Disarmament DiplomacyIssue No. 27, June 1998
IAEA Board of Governors MeetingMeeting of the Board of Governors of the International Atomic Energy Agency (IAEA), Vienna, 8-12 June 1998
Statement by Director General
Introductory Statement by IAEA Director General Dr. Mohamed ElBaradei, Vienna, 8 June 1998
"Programme and Budget
The proposed 1999 regular budget for Agency programmes is $219.3 million, which represents a 0.1 percent real reduction as compared with the 1998 budget. ...
... [B]udget reduction can be achieved through efficiency and savings, but there comes a point where the Secretariat must inform the membership that further cuts will hamper programme implementation. Since taking office I have initiated a process that is designed to ensure that the Agency is operating with maximum efficiency, and many actions are underway in that regard. But I think we are reaching the point where it seems that not much additional saving is possible. Thus, a call for the Agency to undertake additional new activities in a zero real growth budget, or a call for the current level of activities to be maintained in a zero nominal growth budget, will require some degree of programme cuts. ... For the past decade the Agency has basically maintained the regular budget at zero real growth. For 1999, the Agency has to rely on extrabudgetary resources of some $35 million to permit programme implementation.
The problem of resources will be even further exacerbated when the time comes for the Agency to assume new tasks in the field of safety, security of nuclear material or arms control and disarmament. This is my last point on this subject. I would urge Member States to give serious consideration, now, to the overall question of how they might be resourced before the Agency is confronted with these tasks, or before they are assigned to new, more expensive, organizations. In this regard, consideration might be given to the establishment of a fund for arms control verification and security of nuclear material.
In addition to the seven States which have already signed an Additional Protocol and the Board's approval of the Additional Protocol with Jordan, the Board now has before it for consideration and approval six more Additional Protocols and one Safeguards Agreement. The six Additional Protocols are with the United States; with Canada; with Ghana; between the 13 non-nuclear-weapon States of the European Union, the European Atomic Energy Community and the IAEA; between France, Euratom and the IAEA; and between the United Kingdom, Euratom and the IAEA. The Safeguards Agreement is between France, Euratom, and the IAEA, pursuant to the obligations of France under Additional Protocol 1 of the Treaty of Tlatelolco.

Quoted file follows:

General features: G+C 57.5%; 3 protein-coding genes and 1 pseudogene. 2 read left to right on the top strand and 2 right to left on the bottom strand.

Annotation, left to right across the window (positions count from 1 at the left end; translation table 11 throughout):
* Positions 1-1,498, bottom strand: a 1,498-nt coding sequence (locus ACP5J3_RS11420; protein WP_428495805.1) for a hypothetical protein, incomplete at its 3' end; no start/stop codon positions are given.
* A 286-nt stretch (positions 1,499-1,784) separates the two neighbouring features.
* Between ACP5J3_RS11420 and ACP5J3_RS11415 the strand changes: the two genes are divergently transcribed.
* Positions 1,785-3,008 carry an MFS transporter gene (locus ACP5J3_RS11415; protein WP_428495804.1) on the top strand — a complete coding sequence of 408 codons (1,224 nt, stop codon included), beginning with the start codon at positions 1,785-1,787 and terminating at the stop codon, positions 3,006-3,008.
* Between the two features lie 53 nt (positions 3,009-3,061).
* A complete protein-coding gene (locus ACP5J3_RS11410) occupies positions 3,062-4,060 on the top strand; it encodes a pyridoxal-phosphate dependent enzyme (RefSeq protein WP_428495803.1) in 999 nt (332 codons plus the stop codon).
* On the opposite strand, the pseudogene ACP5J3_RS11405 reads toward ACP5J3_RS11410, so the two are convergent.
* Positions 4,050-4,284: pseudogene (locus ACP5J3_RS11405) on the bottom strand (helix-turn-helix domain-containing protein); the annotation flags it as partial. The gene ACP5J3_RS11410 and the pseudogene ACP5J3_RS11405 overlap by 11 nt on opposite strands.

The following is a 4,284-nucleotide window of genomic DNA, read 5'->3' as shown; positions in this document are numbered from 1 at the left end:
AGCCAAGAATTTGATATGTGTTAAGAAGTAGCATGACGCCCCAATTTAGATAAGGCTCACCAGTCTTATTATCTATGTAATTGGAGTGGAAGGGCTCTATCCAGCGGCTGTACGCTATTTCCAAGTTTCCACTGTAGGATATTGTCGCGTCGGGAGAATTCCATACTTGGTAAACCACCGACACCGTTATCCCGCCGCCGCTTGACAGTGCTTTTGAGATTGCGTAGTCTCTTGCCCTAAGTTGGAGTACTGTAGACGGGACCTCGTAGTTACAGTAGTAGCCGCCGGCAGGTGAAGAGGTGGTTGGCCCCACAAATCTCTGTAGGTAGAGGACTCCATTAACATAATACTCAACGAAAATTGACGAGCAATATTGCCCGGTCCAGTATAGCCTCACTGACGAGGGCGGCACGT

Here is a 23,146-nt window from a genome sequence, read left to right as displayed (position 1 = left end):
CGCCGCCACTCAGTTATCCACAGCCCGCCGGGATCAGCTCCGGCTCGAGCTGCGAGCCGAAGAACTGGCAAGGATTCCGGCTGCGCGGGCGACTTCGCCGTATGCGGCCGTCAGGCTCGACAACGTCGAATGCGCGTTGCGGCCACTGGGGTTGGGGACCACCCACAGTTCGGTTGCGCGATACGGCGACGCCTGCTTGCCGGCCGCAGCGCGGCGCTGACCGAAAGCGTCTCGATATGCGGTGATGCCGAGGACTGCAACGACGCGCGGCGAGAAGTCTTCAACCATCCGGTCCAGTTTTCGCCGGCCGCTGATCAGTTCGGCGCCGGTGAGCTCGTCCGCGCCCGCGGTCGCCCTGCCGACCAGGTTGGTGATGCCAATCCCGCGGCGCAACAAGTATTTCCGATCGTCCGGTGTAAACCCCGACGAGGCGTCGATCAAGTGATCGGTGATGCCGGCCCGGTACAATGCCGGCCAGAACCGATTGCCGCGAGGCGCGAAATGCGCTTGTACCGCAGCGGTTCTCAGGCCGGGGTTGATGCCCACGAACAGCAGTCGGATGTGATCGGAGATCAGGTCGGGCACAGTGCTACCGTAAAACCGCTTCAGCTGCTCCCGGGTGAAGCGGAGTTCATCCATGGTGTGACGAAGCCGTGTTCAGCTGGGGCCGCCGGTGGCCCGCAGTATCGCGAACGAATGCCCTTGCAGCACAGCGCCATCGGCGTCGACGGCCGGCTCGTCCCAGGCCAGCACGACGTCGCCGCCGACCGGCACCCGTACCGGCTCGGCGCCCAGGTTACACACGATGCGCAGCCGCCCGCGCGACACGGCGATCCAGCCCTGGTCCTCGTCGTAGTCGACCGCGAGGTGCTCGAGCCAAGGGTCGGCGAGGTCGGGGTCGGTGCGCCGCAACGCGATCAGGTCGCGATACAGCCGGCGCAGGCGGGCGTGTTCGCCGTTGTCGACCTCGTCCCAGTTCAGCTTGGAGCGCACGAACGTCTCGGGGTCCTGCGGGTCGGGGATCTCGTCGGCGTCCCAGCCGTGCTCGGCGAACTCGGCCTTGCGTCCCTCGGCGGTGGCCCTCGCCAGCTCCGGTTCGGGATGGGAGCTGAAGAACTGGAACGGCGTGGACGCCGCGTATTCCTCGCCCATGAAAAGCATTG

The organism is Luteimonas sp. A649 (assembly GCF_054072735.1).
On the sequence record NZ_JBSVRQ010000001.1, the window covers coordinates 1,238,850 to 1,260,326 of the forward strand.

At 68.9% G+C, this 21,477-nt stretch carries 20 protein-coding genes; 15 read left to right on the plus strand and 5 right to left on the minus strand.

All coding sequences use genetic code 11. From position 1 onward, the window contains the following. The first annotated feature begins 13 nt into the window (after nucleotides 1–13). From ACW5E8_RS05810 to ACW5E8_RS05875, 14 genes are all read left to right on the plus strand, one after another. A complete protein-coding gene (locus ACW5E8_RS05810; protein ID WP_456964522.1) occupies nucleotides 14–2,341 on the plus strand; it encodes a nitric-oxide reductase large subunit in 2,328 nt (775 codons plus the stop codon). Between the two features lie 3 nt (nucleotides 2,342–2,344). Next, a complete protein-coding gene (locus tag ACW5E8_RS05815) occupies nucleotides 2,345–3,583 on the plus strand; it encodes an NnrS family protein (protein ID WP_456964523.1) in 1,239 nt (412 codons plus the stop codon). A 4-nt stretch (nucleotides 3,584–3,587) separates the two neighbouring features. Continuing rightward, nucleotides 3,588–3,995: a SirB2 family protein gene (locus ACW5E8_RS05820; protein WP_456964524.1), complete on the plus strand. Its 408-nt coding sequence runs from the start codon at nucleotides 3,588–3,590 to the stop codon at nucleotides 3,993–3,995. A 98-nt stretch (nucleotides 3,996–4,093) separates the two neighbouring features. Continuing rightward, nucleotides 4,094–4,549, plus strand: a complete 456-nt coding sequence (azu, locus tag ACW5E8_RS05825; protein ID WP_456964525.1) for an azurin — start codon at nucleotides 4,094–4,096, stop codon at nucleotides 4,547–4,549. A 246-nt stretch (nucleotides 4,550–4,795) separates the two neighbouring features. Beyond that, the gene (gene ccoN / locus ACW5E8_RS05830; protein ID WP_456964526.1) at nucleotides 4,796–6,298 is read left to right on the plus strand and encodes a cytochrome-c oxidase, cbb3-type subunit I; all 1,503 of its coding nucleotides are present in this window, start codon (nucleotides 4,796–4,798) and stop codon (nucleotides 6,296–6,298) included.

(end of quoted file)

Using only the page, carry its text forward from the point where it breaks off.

I am encouraged by the momentum which has been established, and I would take this opportunity to urge all States to continue and accelerate their efforts to conclude Additional Protocols. Since the March Board meeting, the Secretariat has held consultations with a large number of States (Belarus; Bosnia and Herzegovina; Croatia; the Holy See; Japan; Ecuador; South Africa, Switzerland and Uzbekistan). The Secretariat has also taken forward its earlier discussions with representatives of Russia, China and the Republic of Korea. As a result of all these consultations, we would expect to put further Additional Protocols to the Board for consideration at its September meeting. …"
Source: IAEA web-site, http://www.iaea.org/worldatom
© 1998 The Acronym Institute.